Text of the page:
In addition to the above-mentioned violent scenes, there are some scenes in this movie that could scare or disturb children under the age of five, including the following:

  • There are several scenes in which Dory and her friends find themselves in dark, murky or unclean water. This is accompanied by ominous music and creates a very scary atmosphere.
  • Hank the octopus, although he is friendly, can sometimes come across as a bit aggressive, cross and grumpy, which might be slightly confusing for young children.
  • Dory jumps into a bucket of dead fish. She thinks they are pretending to be dead.
  • Dory believes that she has finally found her home but it is empty and her parents are no longer there. This is accompanied by sad music.
  • Dory remembers being sucked by a current into a dark pipe, where she is swept away from her family. She is deeply disturbed by this memory and it is an emotionally distressing scene.
  • Dory must enter a dark pipe in order to find her parents; she does it even though she is very scared.
  • A scene where Dory is swimming through a dark pipe and is worried that she might get lost or attacked. This is quickly resolved.
  • When Dory finds some other fish like her and hopes that she has finally found her parents, they tell her that they think her parents might be dead. This is a very emotionally distressing scene. Dory is thrown into panic and we see the world through her eyes; her vision is distorted and the world is transformed into a scary place.
  • Hank hijacks a truck that is transporting sea creatures. The scenes of him driving a truck very dangerously the wrong way along a busy road before driving the truck off the edge of a cliff into the sea could disturb some children. The truck going into the sea harms no one and the creatures inside the truck are happy to be released into the wild.

Aged five to eightinfo

Children aged five to eight will also be frightened by scary visual images and will also be disturbed by depictions of the death of a parent, a child abandoned or separated from parents, children or animals being hurt or threatened and / or natural disasters.

Children in this age group may also be disturbed by the above-mentioned scenes and may wish to discuss some of the themes presented in the film.

Aged eight to thirteeninfo

Children aged eight to thirteen are most likely to be frightened by realistic threats and dangers, violence or threat of violence and / or stories in which children are hurt or threatened.

Children of this age are unlikely to be disturbed by anything in this film but may wish to discuss the themes in this film.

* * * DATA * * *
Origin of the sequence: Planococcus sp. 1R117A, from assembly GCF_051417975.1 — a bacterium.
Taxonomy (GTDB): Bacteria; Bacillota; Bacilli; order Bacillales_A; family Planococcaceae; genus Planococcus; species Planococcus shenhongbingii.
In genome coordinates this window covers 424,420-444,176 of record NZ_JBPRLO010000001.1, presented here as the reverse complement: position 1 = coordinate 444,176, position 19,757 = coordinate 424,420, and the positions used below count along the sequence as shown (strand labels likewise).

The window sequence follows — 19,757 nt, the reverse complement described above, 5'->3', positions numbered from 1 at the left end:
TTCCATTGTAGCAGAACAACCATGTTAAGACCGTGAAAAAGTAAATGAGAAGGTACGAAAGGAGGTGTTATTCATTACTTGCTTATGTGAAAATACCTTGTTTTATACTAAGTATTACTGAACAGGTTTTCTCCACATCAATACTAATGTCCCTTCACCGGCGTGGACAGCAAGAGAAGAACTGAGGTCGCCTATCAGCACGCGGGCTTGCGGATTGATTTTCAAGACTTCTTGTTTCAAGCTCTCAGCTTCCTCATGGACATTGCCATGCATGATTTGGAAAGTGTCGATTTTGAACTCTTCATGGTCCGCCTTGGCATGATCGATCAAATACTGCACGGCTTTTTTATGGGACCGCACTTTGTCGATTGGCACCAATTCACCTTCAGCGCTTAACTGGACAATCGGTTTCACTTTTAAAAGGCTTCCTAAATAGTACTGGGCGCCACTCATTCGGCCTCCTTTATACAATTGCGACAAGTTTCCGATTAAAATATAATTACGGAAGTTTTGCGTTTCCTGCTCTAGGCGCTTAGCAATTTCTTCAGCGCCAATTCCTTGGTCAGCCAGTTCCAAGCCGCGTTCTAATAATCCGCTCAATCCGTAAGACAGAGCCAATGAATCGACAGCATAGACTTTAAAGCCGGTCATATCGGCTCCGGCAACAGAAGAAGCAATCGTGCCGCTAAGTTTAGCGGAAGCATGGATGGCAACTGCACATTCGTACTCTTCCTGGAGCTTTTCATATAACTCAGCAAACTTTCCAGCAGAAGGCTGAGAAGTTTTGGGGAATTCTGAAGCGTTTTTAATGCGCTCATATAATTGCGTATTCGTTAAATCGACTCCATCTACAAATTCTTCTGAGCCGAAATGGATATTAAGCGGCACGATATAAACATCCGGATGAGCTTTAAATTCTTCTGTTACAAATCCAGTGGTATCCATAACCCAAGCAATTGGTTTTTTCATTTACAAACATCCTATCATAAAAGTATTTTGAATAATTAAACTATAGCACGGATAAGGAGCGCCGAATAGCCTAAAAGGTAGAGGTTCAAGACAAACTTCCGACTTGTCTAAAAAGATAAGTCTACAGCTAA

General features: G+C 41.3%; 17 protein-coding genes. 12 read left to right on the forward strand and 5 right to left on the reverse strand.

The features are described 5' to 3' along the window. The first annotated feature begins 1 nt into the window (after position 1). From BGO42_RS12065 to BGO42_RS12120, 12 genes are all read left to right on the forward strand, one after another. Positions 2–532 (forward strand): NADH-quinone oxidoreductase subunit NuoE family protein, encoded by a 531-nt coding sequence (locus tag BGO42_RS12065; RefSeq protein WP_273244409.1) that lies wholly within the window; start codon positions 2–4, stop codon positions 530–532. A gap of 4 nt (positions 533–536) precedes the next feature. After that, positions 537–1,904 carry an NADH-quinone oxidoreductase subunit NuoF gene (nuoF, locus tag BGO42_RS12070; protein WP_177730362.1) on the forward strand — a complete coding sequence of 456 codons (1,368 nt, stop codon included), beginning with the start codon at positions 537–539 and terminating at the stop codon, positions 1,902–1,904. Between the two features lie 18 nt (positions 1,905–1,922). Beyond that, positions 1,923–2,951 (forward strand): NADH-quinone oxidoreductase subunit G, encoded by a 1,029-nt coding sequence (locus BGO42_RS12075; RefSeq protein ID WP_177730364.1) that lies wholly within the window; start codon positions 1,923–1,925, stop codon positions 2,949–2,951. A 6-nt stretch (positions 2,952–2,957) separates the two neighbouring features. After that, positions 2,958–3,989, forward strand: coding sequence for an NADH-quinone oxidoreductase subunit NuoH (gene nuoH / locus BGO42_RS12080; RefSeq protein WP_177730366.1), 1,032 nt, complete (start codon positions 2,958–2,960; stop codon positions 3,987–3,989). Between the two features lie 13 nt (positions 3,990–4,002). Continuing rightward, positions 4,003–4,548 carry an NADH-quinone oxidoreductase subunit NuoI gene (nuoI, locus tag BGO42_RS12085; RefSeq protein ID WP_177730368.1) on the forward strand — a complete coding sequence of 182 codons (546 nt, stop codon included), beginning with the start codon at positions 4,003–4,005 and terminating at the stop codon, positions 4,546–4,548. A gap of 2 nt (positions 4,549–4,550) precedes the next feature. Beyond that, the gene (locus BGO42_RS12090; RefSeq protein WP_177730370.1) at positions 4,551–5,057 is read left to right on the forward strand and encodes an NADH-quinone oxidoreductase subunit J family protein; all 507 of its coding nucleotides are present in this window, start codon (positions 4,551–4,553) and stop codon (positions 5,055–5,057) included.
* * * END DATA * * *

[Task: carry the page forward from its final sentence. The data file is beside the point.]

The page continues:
Over thirteeninfo

Children over the age of thirteen are most likely to be frightened by realistic physical harm or threats, molestation or sexual assault and / or threats from aliens or the occult.

Nothing of concern

Product placement

None of concern in this film, however there is a lot of associated merchandise available

Sexual references

One mild sexual reference:

  • Dory is acting as a teaching assistant and for a brief moment she expresses surprise that she might need to be giving the school children (fish) a talk about reproduction. This is suggested subtly and young children would not be likely to understand the meaning of the dialogue. It is more directed at adult audience members.

Nudity and sexual activity

Nothing of concern

Use of substances

Nothing of concern

Coarse language

There is some mild teasing in this film, but it doesn't include name-calling, and there are some substitute swear words, but  these are unlikely to be imitated by small children

In a nutshell

Finding Dory is a beautiful animated adventure film with some powerful positive messages to discuss with children. It is entertaining and fun for adults as well as children. There are, however, themes of parental loss and separation and some scary scenes which younger children may find very frightening. It is not recommended for under 6s with parental guidance recommended for children aged 6 to 8. Parents may also wish to discuss some of the film’s themes with over 8s.

The main messages from this movie are:

  • People who live with disability have the strength to overcome difficulties and follow their dreams
  • The importance of friends and family.
  • The ability to bravely face up to past fears and overcome them.
  • Trusting in your own intuition.

Values in this movie that parents may wish to reinforce with their children include:

  • self-belief and determination
  • loyalty and friendship
  • bravery

Parents may also wish to discuss how animals are treated in captivity and what the film says about this.